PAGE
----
The adaptive-reuse project, known as The Press, celebrates the building's industrial history while reactivating the spaces for people.
The printing facility and Orange County newsroom were designed by American architecture studio William Pereira Associates and constructed from 1968-1980. Ehrlich Yanai Rhee Chaney (EYRC) revitalized the abandoned building into a 450,000-square foot (41,800-square metre) creative campus with multiple amenities.
"We wanted to pay homage to the building's industrial past," EYRC partner Patricia Rhee told Dezeen.
Completed in three phases, each of the building's six key spaces were renovated, and a new tilt-up addition was constructed on the northwestern side.
The studio sand-blasted the facade to remove decades of paint and expose the existing precast concrete exterior. Certain precast panels were replaced with vertical glazing to daylight the interiors.
"Natural imperfections of a building through years of transformations were consciously expressed as an ode to the history of the building," the studio said.
EYRC worked with Saiful Bouquet Structural Engineers to open sections of the roof and facade without compromising the integrity of the structure.
By "skeletonizing" the structure, the studio exposed the steel frame and implemented glazing to produce atriums and courtyard spaces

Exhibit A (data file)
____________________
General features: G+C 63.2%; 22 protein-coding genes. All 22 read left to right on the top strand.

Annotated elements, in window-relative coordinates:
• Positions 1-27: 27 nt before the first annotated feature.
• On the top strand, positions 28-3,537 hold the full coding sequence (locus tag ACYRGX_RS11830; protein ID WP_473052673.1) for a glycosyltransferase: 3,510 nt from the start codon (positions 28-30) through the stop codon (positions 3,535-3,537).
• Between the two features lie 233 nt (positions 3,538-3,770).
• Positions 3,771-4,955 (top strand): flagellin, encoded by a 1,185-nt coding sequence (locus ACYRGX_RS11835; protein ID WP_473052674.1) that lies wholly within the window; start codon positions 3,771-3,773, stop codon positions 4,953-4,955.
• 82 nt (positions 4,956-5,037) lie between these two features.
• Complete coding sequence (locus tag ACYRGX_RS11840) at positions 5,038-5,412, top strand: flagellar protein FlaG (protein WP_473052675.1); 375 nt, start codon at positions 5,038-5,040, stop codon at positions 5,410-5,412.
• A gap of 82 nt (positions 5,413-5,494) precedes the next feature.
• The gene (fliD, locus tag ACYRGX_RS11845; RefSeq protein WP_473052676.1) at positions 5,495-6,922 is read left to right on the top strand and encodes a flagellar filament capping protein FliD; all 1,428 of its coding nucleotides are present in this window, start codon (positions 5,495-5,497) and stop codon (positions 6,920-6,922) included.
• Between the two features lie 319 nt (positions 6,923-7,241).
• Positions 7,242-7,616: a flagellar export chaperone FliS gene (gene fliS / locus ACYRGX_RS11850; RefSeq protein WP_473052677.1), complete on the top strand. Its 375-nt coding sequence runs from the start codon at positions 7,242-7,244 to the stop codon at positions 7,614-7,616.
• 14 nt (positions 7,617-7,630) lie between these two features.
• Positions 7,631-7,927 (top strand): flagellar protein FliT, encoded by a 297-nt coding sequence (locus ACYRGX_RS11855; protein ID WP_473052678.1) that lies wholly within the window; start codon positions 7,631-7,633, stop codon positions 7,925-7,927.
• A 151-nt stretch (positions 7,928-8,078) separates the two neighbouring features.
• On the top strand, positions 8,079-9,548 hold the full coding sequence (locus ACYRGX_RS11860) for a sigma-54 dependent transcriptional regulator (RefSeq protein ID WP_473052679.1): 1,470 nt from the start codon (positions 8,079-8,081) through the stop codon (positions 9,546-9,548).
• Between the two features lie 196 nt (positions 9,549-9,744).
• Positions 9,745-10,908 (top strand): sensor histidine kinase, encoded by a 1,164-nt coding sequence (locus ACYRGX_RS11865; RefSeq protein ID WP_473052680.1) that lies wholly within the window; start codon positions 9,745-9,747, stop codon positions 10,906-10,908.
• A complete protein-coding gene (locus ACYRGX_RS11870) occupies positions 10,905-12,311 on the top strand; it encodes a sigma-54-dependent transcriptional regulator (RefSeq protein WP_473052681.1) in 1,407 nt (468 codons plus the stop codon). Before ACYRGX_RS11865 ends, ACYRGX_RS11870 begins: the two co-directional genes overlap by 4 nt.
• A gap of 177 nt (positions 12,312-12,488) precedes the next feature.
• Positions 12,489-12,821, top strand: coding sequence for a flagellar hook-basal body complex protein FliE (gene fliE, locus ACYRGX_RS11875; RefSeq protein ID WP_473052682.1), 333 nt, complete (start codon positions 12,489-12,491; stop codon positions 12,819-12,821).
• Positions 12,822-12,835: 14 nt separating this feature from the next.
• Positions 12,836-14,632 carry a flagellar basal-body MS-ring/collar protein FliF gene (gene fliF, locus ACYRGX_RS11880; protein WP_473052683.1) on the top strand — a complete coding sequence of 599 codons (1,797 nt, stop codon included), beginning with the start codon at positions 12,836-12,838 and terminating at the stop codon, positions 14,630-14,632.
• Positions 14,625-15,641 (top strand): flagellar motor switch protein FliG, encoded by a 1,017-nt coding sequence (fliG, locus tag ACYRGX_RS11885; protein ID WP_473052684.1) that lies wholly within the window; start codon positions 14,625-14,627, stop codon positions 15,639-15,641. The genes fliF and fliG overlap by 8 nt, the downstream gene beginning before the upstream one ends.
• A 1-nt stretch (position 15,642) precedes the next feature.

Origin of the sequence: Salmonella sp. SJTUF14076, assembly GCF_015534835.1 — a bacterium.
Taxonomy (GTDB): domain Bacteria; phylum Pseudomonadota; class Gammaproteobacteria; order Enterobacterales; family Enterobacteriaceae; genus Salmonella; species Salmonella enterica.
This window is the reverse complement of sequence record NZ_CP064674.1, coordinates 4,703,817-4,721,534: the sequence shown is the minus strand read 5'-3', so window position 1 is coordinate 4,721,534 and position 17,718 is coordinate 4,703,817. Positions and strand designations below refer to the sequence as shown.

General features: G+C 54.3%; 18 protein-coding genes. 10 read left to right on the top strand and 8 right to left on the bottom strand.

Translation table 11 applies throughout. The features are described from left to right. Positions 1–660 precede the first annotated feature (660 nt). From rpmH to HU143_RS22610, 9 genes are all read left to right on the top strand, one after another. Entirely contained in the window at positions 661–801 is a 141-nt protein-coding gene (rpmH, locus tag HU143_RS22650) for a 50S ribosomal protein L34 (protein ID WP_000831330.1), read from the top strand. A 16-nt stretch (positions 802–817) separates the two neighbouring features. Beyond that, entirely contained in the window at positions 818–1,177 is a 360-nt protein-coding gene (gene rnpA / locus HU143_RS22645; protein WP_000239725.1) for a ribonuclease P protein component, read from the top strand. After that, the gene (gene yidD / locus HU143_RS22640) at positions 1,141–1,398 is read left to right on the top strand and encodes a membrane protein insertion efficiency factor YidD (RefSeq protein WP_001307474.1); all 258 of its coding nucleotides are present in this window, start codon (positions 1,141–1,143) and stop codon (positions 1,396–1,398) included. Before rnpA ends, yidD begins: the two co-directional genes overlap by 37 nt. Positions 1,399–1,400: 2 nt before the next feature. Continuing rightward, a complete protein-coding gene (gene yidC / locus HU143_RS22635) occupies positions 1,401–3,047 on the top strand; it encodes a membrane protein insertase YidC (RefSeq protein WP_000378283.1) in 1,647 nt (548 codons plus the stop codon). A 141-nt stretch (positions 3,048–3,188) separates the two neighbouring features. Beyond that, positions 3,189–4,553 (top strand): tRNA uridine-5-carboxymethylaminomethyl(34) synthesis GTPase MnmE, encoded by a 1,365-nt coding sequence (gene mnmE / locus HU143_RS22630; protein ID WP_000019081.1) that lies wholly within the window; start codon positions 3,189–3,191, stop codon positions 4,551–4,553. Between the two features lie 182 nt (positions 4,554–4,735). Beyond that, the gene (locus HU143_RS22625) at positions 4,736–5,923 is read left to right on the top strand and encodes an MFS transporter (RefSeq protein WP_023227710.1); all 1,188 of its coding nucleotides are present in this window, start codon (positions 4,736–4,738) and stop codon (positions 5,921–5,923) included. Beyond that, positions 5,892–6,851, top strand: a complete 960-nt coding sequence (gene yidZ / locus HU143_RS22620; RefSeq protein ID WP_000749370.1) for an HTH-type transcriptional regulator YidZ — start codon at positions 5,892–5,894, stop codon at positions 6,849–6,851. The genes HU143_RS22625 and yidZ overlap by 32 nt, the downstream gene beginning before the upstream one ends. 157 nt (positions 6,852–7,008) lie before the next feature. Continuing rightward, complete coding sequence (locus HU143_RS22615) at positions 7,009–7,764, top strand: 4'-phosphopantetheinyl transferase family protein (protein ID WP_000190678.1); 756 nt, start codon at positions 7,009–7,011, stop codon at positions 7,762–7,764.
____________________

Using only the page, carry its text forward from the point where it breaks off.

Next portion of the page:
"Revealing the 'bones' of the building emphasized the industrial qualities while creating more openness for light and air throughout the deep floor plates," the studio said.
The Press centres around "cathedral spaces," 50-foot-tall (15 metres) interior voids with skylights that used to house the printing presses.
One of these spaces, an open-air atrium, provides access to three levels of the building and serves as a large "living room" with walkways and viewing platforms suspended via wires from the steel frame.
The building's other key features are the loading docks along the eastern and western sides with canopies that cantilever out from the facade.
In order to preserve and activate the canopies, the studio cut large holes and planted trees to grow up through the holes to the second level.
The building also features a "sky cut" subtraction that connects the eastern and western sides of the project in a framed passageway.
On the southern edge of the property, a park-like landscaped area holds a new glazed pavilion to supplement the campus' canteen.
"To me, what makes this project so meaningful is that it recycles a building," Rhee said.
"I feel like, as architects, that's the most sustainable thing we can do."
"I hope that there are more projects like this – where you take something that has really amazing bones and use it for a campus." she continued.
"That was my goal – to inspire other people to think in that way."
Construction was completed in late 2021, and the tenant interiors are underway.
Photography is by Matthew Millman.